Turkish Furniture Exports - 2022 Overview Stats

The majority of the small, workshop-style businesses in the Turkish furniture industry use conventional methods. However, the number of small, medium and large-scale businesses has started to rise, particularly in recent years.

In line with the level of employment, it is believed that fabricated production firms are made up of large firms. The number of businesses producing fabricated goods is rising daily.

Despite the fact that the sector does not have a significant presence for furniture or forestry products, more foreign-owned businesses are emerging, particularly in the kitchen furniture industry. The retail stores opened by IKEA in Istanbul, Izmir, Bursa, and Ankara has given the industry a boost. The furniture industry is concentrated in some areas of Turkey with a concentrated market and/or a high concentration of forest products. According to their contributions to total production, the major furniture-producing regions are Istanbul, Ankara, Bursa (İnegöl), Kayseri, Izmir, and Adana. Although Istanbul's furniture industry is dispersed throughout the city, the two most significant hubs are Masko in the Kitelli Organized Industrial Zone and Modoko, a furniture manufacturing facility in Ümraniye.

Ankara has long been a significant hub for the manufacture of furniture. TurkStat data show that it trails Istanbul in terms of both the number of businesses and total employment. The Siteler district in Ankara is known for its furniture industry. Siteler is a substantially organized industrial zone that covers 5,000 decares of land and was founded in the 1960s with the help of the Chamber of Carpenters. There are numerous small and medium-sized furniture manufacturing businesses in the area. Over 10,000 companies are thought to be located at the sites. However, these businesses require a lot of labor, and there aren't many of them producing in large quantities.

The wood industry has grown quickly in the Bursa-İnegöl Region, which has large forested areas and is another region with high development dynamics. İnegöl, which is now a furniture hub, made the most of the commercial mobility provided by its location along the historic Silk Road and the benefit of being close to resources for raw materials. In terms of employment, the Bursa-İnegöl furniture sector comes in second place to Ankara. However, according to our regions, it comes in third place in the export distribution of the sector, behind Kayseri and Istanbul. The region's export success demonstrates that Bursa-İnegöl is on the right path to becoming a significant global center for furniture.

Sofas, chairs, and beds were the first items produced in Kayseri as the furniture industry grew. Nowadays, thanks to technological advancements and fresh investments, Kayseri has developed into a significant furniture hub in Turkey, with businesses producing in all furniture-related fields. The largest businesses in the sector are located in Kayseri, according to TOBB data and TURKSTAT export statistics. Of these, 400 or so are mass-production fabrication firms with an export focus. The region employs 11.5 employees per firm, which is significantly more than Turkey's average. The high concentration of large-scale businesses in Kayseri is demonstrated by the high number of employees per company. with 355 million dollars in 2012's exports. The most significant center for the production and export of furniture in Turkey is Kayseri, which alone accounted for 18.7% of all furniture exports from Turkey.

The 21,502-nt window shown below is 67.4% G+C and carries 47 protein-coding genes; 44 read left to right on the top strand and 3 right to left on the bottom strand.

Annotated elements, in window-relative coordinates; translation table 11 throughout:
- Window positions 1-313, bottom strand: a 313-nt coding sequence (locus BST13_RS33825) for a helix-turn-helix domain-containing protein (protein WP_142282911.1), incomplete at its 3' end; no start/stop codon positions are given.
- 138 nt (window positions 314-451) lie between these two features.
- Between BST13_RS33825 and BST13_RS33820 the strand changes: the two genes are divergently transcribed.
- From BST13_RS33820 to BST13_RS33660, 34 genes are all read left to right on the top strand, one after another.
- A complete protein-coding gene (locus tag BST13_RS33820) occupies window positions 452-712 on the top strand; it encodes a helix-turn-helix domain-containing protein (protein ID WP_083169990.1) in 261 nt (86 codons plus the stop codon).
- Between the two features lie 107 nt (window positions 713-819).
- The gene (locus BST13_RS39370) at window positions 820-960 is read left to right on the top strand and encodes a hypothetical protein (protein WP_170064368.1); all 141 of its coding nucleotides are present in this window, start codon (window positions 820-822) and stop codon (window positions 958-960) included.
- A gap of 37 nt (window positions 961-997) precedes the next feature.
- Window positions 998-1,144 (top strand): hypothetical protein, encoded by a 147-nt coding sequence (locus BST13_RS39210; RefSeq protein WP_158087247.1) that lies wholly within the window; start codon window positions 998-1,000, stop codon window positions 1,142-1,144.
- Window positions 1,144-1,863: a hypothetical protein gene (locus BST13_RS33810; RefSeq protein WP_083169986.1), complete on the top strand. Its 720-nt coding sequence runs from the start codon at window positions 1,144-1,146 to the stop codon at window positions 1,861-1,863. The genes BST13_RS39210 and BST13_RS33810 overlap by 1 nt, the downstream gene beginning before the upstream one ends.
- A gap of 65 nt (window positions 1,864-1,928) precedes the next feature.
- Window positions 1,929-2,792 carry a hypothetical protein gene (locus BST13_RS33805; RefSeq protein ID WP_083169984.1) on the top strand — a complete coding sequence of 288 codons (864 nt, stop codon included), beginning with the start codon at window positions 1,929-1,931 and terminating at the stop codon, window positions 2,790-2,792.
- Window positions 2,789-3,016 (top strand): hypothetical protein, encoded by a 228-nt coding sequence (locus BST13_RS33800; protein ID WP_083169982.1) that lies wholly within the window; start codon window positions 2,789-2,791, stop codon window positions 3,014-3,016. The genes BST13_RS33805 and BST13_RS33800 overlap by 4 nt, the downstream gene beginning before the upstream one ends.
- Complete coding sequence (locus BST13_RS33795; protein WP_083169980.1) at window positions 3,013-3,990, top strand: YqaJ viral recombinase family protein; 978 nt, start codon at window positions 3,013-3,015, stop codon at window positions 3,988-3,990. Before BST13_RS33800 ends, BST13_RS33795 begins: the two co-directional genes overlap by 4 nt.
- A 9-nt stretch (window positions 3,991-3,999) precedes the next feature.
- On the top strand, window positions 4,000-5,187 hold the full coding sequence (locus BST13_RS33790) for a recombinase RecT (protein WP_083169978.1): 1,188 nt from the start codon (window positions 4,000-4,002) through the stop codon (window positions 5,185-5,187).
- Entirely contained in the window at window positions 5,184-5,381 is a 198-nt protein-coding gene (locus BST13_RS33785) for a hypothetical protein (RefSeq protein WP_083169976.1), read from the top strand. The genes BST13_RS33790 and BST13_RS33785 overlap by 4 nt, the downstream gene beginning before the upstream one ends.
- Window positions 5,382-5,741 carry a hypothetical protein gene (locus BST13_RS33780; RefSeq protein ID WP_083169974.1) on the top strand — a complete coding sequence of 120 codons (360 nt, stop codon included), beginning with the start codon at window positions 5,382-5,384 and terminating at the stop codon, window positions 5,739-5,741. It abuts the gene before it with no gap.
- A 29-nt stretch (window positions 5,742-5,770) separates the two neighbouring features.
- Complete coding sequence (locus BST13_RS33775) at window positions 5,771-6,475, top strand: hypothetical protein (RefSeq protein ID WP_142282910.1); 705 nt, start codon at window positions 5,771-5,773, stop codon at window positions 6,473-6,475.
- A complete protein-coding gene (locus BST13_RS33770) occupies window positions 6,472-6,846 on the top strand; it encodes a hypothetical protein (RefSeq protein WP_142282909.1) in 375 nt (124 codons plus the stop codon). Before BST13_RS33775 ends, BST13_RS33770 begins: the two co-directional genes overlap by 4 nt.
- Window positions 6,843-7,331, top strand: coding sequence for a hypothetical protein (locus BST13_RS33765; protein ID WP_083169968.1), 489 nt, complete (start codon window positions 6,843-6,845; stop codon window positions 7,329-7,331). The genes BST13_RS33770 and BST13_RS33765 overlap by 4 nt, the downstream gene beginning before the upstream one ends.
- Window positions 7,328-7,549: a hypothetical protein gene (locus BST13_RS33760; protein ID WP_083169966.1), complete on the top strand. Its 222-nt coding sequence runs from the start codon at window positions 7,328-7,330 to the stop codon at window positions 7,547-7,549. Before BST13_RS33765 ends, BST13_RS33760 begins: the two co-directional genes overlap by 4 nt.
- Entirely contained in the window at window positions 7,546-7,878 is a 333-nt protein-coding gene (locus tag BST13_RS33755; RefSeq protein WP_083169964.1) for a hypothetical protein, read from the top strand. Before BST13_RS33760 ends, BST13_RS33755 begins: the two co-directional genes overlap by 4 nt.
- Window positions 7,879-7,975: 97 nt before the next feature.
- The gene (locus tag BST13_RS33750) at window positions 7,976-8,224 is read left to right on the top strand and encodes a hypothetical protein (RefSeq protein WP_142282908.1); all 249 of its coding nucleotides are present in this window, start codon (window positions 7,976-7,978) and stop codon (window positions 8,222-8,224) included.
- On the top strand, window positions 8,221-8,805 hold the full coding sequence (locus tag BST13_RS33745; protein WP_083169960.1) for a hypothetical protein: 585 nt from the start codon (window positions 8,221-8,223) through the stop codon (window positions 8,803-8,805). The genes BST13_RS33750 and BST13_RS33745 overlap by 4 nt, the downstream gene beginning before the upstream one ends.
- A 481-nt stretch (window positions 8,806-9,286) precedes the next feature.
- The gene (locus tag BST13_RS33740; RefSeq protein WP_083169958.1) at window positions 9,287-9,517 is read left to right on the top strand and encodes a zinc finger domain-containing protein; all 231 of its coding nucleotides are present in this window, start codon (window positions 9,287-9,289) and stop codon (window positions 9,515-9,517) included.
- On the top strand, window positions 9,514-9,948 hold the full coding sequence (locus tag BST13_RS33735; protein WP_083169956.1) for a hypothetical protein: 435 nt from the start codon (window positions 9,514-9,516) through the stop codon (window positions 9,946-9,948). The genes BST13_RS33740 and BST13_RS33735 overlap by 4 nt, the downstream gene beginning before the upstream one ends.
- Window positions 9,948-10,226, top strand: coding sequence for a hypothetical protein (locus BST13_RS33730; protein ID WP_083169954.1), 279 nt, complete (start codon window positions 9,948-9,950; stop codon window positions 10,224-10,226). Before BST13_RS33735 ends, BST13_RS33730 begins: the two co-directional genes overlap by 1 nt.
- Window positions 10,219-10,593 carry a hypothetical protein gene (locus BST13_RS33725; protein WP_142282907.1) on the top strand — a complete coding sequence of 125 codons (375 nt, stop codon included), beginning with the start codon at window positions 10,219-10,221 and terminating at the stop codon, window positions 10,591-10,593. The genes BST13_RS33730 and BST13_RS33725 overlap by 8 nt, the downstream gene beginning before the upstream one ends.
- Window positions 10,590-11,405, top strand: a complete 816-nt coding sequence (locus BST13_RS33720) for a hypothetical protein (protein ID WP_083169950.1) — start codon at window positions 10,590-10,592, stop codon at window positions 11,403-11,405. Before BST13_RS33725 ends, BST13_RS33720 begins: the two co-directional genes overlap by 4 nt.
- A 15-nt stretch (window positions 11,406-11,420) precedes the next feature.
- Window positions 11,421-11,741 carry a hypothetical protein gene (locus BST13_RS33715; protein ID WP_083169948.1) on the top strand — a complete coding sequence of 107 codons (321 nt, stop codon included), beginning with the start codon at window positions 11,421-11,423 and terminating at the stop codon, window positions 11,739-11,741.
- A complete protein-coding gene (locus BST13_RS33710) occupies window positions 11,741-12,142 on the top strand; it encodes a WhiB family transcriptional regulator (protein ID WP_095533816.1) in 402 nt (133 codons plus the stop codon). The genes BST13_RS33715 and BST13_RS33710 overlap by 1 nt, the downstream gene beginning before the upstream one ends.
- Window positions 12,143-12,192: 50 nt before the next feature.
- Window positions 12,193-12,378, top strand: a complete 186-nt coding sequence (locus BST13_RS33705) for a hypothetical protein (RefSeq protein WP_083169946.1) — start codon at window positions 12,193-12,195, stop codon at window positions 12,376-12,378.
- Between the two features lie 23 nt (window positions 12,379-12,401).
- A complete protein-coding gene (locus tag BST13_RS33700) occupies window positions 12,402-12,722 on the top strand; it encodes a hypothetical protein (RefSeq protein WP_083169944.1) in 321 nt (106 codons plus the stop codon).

After Kayseri, Izmir is ranked fifth in terms of employment level. The sector is concentrated in Karabalar and Kısıkköy Furniture City, and thanks to its port and accessibility, the city is making significant strides in exports. With 2.66 employees per company, the region has a lower employment level than the average for Turkey and is largely made up of small businesses.

New housing construction and income growth are the two main factors driving the demand for furniture. On the other hand, demand for office furniture is largely influenced by the opening and construction of workplaces, the use of office automation systems, and, obviously, the growth in employment. As a result, demand and capacity utilization rates for furniture, a consumer good with high demand elasticity, change in lockstep with changes in the economy.

The decline in domestic market demand is the main reason for the failure to raise capacity utilization. Insufficient domestic demand is the main factor preventing the sector from operating at full capacity, followed by insufficient foreign demand. Financial constraints, labor issues, and a lack of both domestic and imported raw materials follow the lack of demand.


The Turkish furniture industry has begun to consistently produce a surplus in foreign trade since 2001. Due to the crises that were experienced in the previous period, companies tried to overcome the decline in domestic demand by turning to exports. This process demonstrates that this situation is not a temporary orientation but has instead become our companies' preference. Exporting has evolved into the most significant force driving development and is no longer a process that is entered into with the breath of life.